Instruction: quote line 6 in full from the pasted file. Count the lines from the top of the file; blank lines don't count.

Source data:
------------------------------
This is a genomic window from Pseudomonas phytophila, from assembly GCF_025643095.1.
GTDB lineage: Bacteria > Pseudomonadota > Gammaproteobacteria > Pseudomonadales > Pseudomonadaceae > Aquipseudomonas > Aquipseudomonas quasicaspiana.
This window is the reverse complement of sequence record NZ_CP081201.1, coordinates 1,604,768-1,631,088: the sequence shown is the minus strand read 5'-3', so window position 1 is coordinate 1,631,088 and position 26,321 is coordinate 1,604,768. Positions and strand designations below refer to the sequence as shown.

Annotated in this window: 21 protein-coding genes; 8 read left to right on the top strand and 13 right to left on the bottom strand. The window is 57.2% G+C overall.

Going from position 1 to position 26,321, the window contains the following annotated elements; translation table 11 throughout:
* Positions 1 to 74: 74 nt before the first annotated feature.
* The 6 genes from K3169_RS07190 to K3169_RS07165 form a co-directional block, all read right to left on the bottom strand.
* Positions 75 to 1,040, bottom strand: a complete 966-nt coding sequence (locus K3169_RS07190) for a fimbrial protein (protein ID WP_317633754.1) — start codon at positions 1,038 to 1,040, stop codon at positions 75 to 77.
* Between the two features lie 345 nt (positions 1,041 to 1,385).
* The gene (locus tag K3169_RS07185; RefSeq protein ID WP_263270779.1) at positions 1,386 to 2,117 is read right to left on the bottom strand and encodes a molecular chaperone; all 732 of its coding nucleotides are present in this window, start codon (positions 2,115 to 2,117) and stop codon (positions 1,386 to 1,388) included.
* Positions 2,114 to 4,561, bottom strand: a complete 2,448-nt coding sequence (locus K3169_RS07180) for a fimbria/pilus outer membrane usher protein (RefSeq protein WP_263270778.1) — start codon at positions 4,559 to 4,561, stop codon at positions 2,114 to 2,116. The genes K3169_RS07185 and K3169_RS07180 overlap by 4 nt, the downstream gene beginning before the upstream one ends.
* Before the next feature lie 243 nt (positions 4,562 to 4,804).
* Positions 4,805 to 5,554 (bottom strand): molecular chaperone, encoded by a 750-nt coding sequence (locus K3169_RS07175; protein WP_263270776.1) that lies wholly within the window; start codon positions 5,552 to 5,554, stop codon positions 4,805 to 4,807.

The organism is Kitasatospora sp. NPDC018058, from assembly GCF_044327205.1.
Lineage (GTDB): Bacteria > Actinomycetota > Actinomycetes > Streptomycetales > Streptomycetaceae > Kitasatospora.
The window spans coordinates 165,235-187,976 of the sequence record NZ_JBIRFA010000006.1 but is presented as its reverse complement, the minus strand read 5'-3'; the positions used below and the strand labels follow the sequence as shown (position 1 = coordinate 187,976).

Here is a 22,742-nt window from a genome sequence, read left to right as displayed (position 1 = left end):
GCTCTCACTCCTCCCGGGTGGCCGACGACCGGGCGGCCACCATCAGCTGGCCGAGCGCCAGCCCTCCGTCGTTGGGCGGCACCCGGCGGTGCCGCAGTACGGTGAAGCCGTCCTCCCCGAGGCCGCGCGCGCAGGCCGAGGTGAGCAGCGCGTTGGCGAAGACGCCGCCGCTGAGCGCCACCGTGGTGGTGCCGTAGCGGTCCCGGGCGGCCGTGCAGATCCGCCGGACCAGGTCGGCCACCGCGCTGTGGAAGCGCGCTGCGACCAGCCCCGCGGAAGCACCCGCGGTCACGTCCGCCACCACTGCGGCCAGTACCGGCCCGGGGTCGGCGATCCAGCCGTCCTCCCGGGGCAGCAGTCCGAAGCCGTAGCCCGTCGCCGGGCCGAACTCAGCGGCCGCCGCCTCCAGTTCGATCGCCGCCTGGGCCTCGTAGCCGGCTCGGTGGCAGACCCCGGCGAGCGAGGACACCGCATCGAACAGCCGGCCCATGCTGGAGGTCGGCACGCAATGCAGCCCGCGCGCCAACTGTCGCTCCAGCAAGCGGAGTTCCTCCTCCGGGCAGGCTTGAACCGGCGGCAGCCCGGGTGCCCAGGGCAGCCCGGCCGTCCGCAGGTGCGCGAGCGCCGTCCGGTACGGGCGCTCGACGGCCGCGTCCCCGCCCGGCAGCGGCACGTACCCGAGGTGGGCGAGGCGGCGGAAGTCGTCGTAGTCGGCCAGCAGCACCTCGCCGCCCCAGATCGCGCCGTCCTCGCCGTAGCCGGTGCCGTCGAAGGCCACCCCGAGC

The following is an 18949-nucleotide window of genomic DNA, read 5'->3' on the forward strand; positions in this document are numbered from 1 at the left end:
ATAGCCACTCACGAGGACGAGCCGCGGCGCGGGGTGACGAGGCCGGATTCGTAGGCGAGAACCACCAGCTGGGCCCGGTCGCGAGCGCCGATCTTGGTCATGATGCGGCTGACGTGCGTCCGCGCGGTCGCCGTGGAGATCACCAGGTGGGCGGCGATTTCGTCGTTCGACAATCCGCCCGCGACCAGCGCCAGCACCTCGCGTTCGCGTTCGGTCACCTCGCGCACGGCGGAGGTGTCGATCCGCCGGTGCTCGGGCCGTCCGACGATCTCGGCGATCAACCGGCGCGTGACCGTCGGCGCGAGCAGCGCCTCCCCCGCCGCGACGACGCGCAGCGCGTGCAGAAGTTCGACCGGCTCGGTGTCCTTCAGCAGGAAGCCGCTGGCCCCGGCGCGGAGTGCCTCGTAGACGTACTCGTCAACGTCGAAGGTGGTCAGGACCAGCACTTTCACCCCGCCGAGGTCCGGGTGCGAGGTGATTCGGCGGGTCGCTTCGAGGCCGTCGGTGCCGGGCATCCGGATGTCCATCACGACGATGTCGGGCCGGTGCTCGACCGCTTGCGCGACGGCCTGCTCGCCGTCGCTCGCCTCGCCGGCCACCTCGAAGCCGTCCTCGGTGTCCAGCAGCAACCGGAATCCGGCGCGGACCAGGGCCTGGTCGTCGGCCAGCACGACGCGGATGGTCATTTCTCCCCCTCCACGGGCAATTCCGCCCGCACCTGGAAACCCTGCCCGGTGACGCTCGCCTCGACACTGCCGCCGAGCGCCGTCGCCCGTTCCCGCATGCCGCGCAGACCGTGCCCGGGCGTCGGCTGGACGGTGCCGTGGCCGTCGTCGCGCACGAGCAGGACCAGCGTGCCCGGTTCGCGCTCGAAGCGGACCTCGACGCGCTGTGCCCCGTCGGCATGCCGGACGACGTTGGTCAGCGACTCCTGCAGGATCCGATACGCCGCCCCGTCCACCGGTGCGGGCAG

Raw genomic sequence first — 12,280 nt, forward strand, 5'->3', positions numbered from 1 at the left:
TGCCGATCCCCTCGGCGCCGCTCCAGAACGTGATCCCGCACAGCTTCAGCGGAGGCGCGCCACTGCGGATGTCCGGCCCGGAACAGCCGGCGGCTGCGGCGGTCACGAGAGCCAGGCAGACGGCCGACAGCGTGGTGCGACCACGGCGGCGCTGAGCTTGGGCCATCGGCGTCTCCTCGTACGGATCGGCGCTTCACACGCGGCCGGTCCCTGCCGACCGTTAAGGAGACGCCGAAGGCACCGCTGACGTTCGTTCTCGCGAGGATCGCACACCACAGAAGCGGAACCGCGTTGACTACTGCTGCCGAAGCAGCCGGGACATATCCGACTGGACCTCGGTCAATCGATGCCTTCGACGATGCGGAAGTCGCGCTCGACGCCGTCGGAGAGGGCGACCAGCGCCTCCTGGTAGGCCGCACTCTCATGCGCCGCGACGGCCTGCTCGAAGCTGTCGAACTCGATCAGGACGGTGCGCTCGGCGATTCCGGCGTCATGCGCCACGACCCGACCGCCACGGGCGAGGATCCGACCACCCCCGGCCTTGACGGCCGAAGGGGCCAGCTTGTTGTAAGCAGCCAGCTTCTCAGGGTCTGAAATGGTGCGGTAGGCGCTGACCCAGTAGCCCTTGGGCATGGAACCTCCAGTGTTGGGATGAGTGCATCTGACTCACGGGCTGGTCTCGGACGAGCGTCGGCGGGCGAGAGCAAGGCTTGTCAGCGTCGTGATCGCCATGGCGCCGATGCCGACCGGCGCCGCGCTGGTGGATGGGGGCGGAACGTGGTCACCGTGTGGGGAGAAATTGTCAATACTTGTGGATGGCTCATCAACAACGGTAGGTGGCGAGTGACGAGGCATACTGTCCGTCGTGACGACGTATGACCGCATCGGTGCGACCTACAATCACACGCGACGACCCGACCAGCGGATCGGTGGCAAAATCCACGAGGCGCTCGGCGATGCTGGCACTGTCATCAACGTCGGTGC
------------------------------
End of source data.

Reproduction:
* Positions 1 to 74: 74 nt before the first annotated feature.